As we use our model in these various ways, we’re going to get some results (hopefully) that look very predictable, and some others that look provocative and fascinating, and maybe some others that look bizarre and unexpected. How can we tell the difference between an interpretive breakthrough and a glitch resulting from some terrible flaw in our training process?

Once we’ve generated a model, there are ways we can and should test it to see whether it is actually a useful representation that will give research results we can use. That testing process is called validation. To validate a model, we can ask questions like these:

Are your results consistent across models?

Do you get plausible word groupings?

Does vector math work as you would expect?

Circling back: another look at vectors

Now that we’ve worked through the basic concepts, let’s circle back and consider the whole picture of word vectors or word embedding models, and introduce a few additional complexities.

A quick review: we’ve already noted that a vector is basically a line that has both a specific length and a specific direction or orientation in space:

Words and dimensions

Each of those pieces of information, that contribute to the precise direction of the vector, is coming from a word in the corpus. Putting this a different way: when we train a model based on a corpus of words, each word contributes a dimension (an informational axis) to the location of all the other words in the corpus.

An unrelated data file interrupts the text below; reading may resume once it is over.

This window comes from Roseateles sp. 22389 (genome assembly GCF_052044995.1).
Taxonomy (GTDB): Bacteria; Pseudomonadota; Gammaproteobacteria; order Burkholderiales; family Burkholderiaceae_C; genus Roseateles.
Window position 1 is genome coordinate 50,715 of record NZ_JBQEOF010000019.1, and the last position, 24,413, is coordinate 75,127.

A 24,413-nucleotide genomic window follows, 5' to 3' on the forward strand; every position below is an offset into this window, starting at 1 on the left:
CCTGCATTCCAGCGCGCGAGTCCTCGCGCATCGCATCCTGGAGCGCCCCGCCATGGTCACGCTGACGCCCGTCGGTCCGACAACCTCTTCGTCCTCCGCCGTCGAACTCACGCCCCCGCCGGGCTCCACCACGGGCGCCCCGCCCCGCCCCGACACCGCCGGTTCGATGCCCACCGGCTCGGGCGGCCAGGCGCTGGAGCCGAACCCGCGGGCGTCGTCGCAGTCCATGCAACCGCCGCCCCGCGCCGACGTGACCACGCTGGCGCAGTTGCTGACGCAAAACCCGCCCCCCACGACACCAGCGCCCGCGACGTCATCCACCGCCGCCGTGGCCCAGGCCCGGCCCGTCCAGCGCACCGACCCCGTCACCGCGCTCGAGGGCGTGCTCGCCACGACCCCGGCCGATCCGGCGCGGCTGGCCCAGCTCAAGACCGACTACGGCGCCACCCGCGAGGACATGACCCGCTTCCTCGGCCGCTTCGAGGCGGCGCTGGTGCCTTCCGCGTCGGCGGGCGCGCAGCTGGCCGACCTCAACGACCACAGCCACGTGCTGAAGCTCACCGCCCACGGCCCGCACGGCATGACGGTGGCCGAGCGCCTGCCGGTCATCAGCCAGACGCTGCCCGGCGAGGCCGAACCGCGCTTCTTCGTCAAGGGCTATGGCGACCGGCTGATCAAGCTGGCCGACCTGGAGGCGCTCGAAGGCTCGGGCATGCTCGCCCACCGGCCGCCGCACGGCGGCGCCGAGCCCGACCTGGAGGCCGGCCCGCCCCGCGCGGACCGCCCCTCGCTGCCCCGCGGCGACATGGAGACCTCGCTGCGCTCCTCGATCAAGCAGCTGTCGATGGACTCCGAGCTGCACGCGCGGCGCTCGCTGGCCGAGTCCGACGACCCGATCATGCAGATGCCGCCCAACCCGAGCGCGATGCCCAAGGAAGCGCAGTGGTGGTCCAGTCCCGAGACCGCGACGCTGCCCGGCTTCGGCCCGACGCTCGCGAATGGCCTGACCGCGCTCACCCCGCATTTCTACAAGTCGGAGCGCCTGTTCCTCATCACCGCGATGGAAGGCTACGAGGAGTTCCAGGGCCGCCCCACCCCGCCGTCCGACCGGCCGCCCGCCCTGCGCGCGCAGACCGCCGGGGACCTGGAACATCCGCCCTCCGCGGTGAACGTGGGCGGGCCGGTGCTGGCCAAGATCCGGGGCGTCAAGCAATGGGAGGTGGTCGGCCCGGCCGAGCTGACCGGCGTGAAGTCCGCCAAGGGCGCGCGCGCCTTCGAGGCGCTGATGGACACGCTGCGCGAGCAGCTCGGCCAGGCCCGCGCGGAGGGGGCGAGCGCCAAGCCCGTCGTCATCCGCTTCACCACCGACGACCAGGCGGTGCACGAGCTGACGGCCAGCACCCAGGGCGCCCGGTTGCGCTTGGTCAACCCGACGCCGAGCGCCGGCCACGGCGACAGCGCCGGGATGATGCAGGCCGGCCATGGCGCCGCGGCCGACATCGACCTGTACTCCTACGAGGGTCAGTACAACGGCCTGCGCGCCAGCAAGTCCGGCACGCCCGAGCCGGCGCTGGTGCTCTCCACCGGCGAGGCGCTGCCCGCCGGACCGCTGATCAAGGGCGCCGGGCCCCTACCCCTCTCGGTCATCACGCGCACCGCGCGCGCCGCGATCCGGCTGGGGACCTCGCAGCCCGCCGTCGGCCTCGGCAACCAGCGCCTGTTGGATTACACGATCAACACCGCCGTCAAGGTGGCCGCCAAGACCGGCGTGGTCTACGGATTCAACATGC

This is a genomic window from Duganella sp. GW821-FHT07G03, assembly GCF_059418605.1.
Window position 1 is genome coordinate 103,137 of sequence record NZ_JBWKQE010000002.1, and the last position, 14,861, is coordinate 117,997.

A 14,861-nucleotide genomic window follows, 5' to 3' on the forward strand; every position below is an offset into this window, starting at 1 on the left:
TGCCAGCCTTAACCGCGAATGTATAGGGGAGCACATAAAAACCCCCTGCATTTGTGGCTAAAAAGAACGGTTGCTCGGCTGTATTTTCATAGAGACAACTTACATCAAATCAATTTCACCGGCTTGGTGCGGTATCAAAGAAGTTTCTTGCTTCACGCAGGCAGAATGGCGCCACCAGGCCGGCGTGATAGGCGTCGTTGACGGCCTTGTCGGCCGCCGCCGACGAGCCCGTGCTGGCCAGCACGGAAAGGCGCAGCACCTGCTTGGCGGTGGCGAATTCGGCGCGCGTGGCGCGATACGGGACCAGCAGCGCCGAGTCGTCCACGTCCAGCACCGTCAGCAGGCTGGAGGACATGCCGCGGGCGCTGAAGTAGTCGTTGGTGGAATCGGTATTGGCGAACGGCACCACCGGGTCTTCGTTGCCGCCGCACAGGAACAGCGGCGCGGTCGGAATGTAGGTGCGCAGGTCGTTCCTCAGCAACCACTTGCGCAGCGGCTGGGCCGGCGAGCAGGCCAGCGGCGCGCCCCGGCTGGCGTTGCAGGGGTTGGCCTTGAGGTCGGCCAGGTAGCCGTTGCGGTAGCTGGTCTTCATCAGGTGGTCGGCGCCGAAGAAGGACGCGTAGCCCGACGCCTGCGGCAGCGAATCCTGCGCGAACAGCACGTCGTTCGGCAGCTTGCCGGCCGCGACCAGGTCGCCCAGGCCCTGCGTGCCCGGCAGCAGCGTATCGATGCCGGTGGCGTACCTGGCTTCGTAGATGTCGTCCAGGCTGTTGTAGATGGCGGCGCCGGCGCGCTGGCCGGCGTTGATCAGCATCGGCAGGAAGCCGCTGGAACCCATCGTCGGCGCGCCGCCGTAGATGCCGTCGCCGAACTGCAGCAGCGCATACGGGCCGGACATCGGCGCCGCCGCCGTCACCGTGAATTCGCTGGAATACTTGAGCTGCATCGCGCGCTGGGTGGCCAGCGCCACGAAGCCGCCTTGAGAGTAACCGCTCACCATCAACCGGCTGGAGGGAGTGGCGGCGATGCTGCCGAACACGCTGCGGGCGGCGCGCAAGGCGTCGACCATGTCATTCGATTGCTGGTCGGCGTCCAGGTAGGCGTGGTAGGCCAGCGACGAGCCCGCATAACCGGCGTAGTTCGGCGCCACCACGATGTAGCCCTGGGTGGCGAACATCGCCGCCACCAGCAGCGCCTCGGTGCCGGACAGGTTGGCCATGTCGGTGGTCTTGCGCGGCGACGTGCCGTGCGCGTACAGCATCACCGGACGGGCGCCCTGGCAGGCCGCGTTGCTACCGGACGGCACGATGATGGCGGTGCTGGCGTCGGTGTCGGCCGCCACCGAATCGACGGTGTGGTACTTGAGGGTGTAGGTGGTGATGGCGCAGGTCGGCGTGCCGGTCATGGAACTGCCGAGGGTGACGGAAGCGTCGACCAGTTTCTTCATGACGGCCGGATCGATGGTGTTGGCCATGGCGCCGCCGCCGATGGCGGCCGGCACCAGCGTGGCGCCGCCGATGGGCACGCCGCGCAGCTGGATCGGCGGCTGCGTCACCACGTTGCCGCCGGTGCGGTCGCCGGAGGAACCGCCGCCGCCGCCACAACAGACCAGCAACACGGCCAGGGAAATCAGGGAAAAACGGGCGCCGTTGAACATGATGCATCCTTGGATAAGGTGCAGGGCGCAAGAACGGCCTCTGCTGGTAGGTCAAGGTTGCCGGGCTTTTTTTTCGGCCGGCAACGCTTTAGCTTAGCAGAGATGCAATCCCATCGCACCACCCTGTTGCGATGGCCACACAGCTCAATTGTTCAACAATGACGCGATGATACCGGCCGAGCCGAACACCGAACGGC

Let’s pause and let that sink in:

Way more dimensions...

With all that in mind, let’s try picturing a higher-dimensional reality....

With a real-world corpus, our word vectors are defined with way more than two or three dimensions, although this gets very difficult to draw and to visualize in our minds

But let’s try to imagine it:

In word embedding models, we might have hundreds of dimensions:

At this stage we can also come back to look with more expert eyes at the parameters that we talked about earlier: the settings we can control as part of the model training process.

Two parameters we’re already familiar with:

We can now add another: we can control the number of dimensions in our model. What does this really mean?

Negative sampling

Finally we come to the most abstruse parameter of all: negative sampling. To understand what this is, we need first to remind ourselves about the model training process: